Within the Open Access movement alone there are a growing number of tactics for achieving openness, not to mention a gradual loosening of the requirements for labeling something open. On the tactics front, we have the Compact for Open Publishing Equity, flourishing institutional repositories, deposit mandates from both funding bodies and research institutions, and good old fashioned outreach to faculty. As for loosening requirements, we have been conflating Open Access with Free Online Access for years. Things got even muddier when publishers like Springer and Elsevier started offering the “Open Choice” publishing option, which gives authors the “opportunity” to pay several thousand dollars to make their work freely available online. The other night a friend of mine mentioned that she and her co-authors were given several different options from their publisher, all confusing; she knew she wanted the one that would make their work free to everyone, but wasn’t confident she could identify which option would do that. She just told her co-author to look for the one that had open in the name, and hoped she was right. It’s all a far cry from the Budapest definition.

Is it bad, this watering down of Open Access? Certainly it makes it harder to talk about. It makes it harder to brand and market. But nobody owns open. That’s the whole point. Despite the fragmentation and confusion, ultimately I think it’s probably going to be better for the public and better for our future to have lots of people approaching the problem of how to improve access to knowledge and scholarly output from lots of different angles. Names and definitions are useful for raising awareness and building community, but the ultimate goal of the open access movement is to make itself and its definitions obsolete. If this movement succeeds eventually we won’t need to distinguish between open scholarship and closed scholarship. It will all be scholarship, and it will all be accessible.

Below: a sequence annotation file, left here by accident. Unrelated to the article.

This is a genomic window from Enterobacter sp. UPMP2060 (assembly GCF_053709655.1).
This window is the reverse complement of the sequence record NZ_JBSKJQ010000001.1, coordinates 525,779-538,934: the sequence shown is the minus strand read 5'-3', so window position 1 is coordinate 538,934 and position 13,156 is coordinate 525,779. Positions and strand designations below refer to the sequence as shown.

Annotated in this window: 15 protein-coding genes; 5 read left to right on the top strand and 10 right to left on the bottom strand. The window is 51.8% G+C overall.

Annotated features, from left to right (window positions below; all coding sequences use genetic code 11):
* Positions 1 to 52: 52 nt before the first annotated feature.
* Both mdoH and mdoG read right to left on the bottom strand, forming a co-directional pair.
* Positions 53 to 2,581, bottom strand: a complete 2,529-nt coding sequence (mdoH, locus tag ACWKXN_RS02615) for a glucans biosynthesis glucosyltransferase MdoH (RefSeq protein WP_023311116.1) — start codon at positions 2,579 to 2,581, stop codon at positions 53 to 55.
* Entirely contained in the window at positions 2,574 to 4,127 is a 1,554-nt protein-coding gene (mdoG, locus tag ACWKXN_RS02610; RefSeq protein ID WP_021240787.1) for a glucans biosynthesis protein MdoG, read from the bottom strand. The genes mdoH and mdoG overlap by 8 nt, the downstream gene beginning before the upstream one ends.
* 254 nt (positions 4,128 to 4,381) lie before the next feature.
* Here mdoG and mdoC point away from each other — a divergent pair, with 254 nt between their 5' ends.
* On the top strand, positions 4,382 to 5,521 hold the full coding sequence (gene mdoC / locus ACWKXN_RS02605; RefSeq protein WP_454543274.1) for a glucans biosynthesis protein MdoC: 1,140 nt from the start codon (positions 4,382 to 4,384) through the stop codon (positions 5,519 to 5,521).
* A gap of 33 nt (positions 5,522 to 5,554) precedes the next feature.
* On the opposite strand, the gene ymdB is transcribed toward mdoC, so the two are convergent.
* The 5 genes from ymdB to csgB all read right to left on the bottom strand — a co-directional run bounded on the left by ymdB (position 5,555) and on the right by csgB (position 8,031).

Lessons from Open Access Week

As most of you already know, last week was Open Access Week at the University of Michigan Library. It was a great series of events, and I’m very happy with how it all came together. Audio recordings of some of the events will be available soon for those who are interested, and I’ll post links when they are. Private Drive by Ron Layters
Private Drive by Ron Layters, CC-BY-NC-SA

Now that I’ve had a little time to catch my breath and look back, I’m realizing that OA Week gave me a much-needed opportunity to refine and reflect on my thinking about open access. Over the course of the week, I learned a few valuable lessons, and even changed my mind about a couple of things. Before I forget it all, I wanted to share them here.